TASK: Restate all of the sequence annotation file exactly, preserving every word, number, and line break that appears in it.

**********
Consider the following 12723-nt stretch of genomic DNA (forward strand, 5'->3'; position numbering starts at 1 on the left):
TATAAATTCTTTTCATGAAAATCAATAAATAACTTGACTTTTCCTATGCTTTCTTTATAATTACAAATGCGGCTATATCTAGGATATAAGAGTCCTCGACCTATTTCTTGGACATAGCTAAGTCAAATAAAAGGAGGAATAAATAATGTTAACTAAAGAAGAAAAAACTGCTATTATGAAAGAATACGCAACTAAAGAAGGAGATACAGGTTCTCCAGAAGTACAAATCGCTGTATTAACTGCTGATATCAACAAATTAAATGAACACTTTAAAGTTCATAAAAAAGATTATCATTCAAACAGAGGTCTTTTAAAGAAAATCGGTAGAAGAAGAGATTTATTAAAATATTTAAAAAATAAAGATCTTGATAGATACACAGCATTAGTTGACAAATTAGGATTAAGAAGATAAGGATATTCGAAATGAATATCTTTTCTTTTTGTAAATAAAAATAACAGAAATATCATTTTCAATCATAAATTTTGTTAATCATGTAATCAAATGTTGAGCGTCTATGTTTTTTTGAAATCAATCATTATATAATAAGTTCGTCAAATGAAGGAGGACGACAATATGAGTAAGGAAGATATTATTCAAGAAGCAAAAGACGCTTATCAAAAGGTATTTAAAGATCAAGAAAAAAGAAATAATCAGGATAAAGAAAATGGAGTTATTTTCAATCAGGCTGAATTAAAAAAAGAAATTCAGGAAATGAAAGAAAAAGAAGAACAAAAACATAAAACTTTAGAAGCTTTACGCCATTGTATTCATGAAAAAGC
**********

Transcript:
Consider the following 12723-nt stretch of genomic DNA (forward strand, 5'->3'; position numbering starts at 1 on the left):
TATAAATTCTTTTCATGAAAATCAATAAATAACTTGACTTTTCCTATGCTTTCTTTATAATTACAAATGCGGCTATATCTAGGATATAAGAGTCCTCGACCTATTTCTTGGACATAGCTAAGTCAAATAAAAGGAGGAATAAATAATGTTAACTAAAGAAGAAAAAACTGCTATTATGAAAGAATACGCAACTAAAGAAGGAGATACAGGTTCTCCAGAAGTACAAATCGCTGTATTAACTGCTGATATCAACAAATTAAATGAACACTTTAAAGTTCATAAAAAAGATTATCATTCAAACAGAGGTCTTTTAAAGAAAATCGGTAGAAGAAGAGATTTATTAAAATATTTAAAAAATAAAGATCTTGATAGATACACAGCATTAGTTGACAAATTAGGATTAAGAAGATAAGGATATTCGAAATGAATATCTTTTCTTTTTGTAAATAAAAATAACAGAAATATCATTTTCAATCATAAATTTTGTTAATCATGTAATCAAATGTTGAGCGTCTATGTTTTTTTGAAATCAATCATTATATAATAAGTTCGTCAAATGAAGGAGGACGACAATATGAGTAAGGAAGATATTATTCAAGAAGCAAAAGACGCTTATCAAAAGGTATTTAAAGATCAAGAAAAAAGAAATAATCAGGATAAAGAAAATGGAGTTATTTTCAATCAGGCTGAATTAAAAAAAGAAATTCAGGAAATGAAAGAAAAAGAAGAACAAAAACATAAAACTTTAGAAGCTTTACGCCATTGTATTCATGAAAAAGC